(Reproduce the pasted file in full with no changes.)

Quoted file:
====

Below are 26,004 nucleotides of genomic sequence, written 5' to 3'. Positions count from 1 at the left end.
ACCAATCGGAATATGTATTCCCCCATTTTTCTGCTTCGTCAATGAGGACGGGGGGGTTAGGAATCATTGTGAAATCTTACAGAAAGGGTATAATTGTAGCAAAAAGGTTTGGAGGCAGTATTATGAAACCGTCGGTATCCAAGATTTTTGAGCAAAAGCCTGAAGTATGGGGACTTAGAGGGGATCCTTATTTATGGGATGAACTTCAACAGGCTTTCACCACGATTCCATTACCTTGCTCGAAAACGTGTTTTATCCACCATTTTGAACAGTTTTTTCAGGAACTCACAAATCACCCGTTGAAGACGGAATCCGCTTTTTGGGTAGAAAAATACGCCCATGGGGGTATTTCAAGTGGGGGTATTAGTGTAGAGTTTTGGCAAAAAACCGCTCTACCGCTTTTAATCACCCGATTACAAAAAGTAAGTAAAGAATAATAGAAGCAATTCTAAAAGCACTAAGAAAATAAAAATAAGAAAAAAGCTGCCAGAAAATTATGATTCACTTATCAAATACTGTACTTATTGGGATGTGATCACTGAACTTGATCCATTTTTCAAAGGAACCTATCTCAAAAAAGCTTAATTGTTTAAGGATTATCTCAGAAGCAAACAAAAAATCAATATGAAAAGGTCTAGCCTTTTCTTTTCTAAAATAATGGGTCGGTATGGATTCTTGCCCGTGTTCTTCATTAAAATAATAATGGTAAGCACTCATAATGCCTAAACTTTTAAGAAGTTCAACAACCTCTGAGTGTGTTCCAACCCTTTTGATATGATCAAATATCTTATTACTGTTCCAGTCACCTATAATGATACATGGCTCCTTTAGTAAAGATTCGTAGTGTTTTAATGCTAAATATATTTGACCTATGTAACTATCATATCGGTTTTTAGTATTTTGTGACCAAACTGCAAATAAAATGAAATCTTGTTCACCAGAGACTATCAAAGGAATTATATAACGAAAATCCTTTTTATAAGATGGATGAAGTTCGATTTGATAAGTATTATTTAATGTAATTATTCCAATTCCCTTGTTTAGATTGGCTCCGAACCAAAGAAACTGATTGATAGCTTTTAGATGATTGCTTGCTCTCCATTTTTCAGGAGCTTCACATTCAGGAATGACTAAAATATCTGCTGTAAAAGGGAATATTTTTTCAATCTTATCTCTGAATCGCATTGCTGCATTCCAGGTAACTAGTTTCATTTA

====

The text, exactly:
Below are 26,004 nucleotides of genomic sequence, written 5' to 3'. Positions count from 1 at the left end.
ACCAATCGGAATATGTATTCCCCCATTTTTCTGCTTCGTCAATGAGGACGGGGGGGTTAGGAATCATTGTGAAATCTTACAGAAAGGGTATAATTGTAGCAAAAAGGTTTGGAGGCAGTATTATGAAACCGTCGGTATCCAAGATTTTTGAGCAAAAGCCTGAAGTATGGGGACTTAGAGGGGATCCTTATTTATGGGATGAACTTCAACAGGCTTTCACCACGATTCCATTACCTTGCTCGAAAACGTGTTTTATCCACCATTTTGAACAGTTTTTTCAGGAACTCACAAATCACCCGTTGAAGACGGAATCCGCTTTTTGGGTAGAAAAATACGCCCATGGGGGTATTTCAAGTGGGGGTATTAGTGTAGAGTTTTGGCAAAAAACCGCTCTACCGCTTTTAATCACCCGATTACAAAAAGTAAGTAAAGAATAATAGAAGCAATTCTAAAAGCACTAAGAAAATAAAAATAAGAAAAAAGCTGCCAGAAAATTATGATTCACTTATCAAATACTGTACTTATTGGGATGTGATCACTGAACTTGATCCATTTTTCAAAGGAACCTATCTCAAAAAAGCTTAATTGTTTAAGGATTATCTCAGAAGCAAACAAAAAATCAATATGAAAAGGTCTAGCCTTTTCTTTTCTAAAATAATGGGTCGGTATGGATTCTTGCCCGTGTTCTTCATTAAAATAATAATGGTAAGCACTCATAATGCCTAAACTTTTAAGAAGTTCAACAACCTCTGAGTGTGTTCCAACCCTTTTGATATGATCAAATATCTTATTACTGTTCCAGTCACCTATAATGATACATGGCTCCTTTAGTAAAGATTCGTAGTGTTTTAATGCTAAATATATTTGACCTATGTAACTATCATATCGGTTTTTAGTATTTTGTGACCAAACTGCAAATAAAATGAAATCTTGTTCACCAGAGACTATCAAAGGAATTATATAACGAAAATCCTTTTTATAAGATGGATGAAGTTCGATTTGATAAGTATTATTTAATGTAATTATTCCAATTCCCTTGTTTAGATTGGCTCCGAACCAAAGAAACTGATTGATAGCTTTTAGATGATTGCTTGCTCTCCATTTTTCAGGAGCTTCACATTCAGGAATGACTAAAATATCTGCTGTAAAAGGGAATATTTTTTCAATCTTATCTCTGAATCGCATTGCTGCATTCCAGGTAACTAGTTTCATTTA